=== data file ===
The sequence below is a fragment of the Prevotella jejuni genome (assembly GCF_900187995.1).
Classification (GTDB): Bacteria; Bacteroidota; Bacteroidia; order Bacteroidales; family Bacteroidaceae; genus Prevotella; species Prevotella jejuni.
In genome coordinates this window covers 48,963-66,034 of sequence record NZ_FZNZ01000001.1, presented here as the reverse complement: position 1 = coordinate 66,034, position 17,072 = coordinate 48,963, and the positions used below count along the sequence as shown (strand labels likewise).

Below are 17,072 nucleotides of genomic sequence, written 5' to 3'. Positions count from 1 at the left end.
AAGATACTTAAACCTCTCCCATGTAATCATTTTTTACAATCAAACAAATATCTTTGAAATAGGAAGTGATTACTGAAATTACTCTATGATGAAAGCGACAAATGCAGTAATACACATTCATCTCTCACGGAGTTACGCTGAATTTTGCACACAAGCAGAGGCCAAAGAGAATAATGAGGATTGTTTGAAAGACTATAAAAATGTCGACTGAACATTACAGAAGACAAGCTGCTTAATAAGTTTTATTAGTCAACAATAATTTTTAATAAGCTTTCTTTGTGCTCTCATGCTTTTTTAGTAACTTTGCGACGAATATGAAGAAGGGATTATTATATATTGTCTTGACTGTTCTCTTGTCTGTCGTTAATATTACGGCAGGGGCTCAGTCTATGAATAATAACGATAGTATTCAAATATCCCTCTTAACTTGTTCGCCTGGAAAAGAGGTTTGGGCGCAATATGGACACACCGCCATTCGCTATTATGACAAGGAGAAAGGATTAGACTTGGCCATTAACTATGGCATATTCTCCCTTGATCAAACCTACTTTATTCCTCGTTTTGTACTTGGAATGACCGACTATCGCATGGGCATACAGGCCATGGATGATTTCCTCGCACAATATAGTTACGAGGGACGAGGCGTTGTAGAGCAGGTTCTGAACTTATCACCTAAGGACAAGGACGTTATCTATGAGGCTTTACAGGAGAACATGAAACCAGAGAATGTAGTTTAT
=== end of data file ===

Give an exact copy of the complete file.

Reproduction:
The sequence below is a fragment of the Prevotella jejuni genome (assembly GCF_900187995.1).
Classification (GTDB): Bacteria; Bacteroidota; Bacteroidia; order Bacteroidales; family Bacteroidaceae; genus Prevotella; species Prevotella jejuni.
In genome coordinates this window covers 48,963-66,034 of sequence record NZ_FZNZ01000001.1, presented here as the reverse complement: position 1 = coordinate 66,034, position 17,072 = coordinate 48,963, and the positions used below count along the sequence as shown (strand labels likewise).

Below are 17,072 nucleotides of genomic sequence, written 5' to 3'. Positions count from 1 at the left end.
AAGATACTTAAACCTCTCCCATGTAATCATTTTTTACAATCAAACAAATATCTTTGAAATAGGAAGTGATTACTGAAATTACTCTATGATGAAAGCGACAAATGCAGTAATACACATTCATCTCTCACGGAGTTACGCTGAATTTTGCACACAAGCAGAGGCCAAAGAGAATAATGAGGATTGTTTGAAAGACTATAAAAATGTCGACTGAACATTACAGAAGACAAGCTGCTTAATAAGTTTTATTAGTCAACAATAATTTTTAATAAGCTTTCTTTGTGCTCTCATGCTTTTTTAGTAACTTTGCGACGAATATGAAGAAGGGATTATTATATATTGTCTTGACTGTTCTCTTGTCTGTCGTTAATATTACGGCAGGGGCTCAGTCTATGAATAATAACGATAGTATTCAAATATCCCTCTTAACTTGTTCGCCTGGAAAAGAGGTTTGGGCGCAATATGGACACACCGCCATTCGCTATTATGACAAGGAGAAAGGATTAGACTTGGCCATTAACTATGGCATATTCTCCCTTGATCAAACCTACTTTATTCCTCGTTTTGTACTTGGAATGACCGACTATCGCATGGGCATACAGGCCATGGATGATTTCCTCGCACAATATAGTTACGAGGGACGAGGCGTTGTAGAGCAGGTTCTGAACTTATCACCTAAGGACAAGGACGTTATCTATGAGGCTTTACAGGAGAACATGAAACCAGAGAATGTAGTTTAT